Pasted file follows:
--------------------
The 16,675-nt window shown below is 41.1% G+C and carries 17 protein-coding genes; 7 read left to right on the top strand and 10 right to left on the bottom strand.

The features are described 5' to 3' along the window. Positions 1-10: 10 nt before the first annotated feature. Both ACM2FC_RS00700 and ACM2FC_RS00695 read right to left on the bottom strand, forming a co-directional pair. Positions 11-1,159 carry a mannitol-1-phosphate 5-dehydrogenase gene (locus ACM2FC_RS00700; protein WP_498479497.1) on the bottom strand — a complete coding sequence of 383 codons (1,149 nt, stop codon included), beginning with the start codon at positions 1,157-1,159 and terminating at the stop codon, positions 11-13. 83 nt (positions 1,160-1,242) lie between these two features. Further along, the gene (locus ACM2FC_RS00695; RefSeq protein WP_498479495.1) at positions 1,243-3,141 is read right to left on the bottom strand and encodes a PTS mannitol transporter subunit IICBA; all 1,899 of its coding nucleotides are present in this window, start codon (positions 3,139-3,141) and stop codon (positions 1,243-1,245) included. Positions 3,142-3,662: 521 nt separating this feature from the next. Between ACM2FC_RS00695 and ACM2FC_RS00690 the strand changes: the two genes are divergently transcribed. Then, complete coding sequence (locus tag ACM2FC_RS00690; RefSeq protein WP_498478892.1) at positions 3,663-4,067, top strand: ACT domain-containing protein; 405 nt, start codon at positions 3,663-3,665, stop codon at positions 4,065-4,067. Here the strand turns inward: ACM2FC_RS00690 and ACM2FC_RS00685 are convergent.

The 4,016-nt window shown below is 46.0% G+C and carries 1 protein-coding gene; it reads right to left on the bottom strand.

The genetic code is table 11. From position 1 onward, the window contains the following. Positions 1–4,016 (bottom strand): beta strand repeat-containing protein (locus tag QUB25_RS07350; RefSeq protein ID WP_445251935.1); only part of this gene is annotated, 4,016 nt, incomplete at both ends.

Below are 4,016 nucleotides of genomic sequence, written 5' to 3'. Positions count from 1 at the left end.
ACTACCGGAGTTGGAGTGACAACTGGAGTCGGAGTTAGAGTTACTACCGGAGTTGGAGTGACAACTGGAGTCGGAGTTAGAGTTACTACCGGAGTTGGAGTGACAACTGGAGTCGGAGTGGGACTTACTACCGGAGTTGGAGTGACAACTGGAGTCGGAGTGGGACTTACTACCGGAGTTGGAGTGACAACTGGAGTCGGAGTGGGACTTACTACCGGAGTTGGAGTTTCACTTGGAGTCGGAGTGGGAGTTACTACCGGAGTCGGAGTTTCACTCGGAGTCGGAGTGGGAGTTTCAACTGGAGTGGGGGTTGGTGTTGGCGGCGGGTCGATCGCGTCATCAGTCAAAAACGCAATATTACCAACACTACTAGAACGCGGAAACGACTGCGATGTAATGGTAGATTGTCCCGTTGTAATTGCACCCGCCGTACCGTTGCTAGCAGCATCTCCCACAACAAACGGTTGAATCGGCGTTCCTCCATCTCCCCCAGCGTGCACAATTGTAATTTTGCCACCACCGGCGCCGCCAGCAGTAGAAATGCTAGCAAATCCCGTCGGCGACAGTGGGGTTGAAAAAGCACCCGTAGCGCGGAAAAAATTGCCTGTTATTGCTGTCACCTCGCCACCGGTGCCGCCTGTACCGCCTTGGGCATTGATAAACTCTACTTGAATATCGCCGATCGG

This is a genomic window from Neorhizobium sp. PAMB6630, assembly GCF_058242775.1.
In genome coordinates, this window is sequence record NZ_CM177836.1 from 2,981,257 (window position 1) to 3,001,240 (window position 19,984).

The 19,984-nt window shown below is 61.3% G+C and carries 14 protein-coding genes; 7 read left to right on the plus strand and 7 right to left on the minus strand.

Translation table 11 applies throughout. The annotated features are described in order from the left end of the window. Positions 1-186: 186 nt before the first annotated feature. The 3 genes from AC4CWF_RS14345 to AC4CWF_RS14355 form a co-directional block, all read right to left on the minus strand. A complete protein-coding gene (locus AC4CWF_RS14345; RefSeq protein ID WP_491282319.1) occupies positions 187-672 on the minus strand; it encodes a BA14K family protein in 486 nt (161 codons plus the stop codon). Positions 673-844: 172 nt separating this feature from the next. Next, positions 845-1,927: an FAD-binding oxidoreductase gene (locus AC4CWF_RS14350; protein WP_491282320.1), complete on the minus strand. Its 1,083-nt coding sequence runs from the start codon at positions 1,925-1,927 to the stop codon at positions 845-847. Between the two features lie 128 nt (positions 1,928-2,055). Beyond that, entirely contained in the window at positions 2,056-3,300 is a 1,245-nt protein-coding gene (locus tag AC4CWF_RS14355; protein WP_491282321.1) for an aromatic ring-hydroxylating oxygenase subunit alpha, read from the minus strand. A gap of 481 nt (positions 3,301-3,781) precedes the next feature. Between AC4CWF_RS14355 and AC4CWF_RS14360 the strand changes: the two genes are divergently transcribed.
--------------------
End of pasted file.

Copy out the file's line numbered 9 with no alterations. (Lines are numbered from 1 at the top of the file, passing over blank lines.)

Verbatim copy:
The 19,984-nt window shown below is 61.3% G+C and carries 14 protein-coding genes; 7 read left to right on the plus strand and 7 right to left on the minus strand.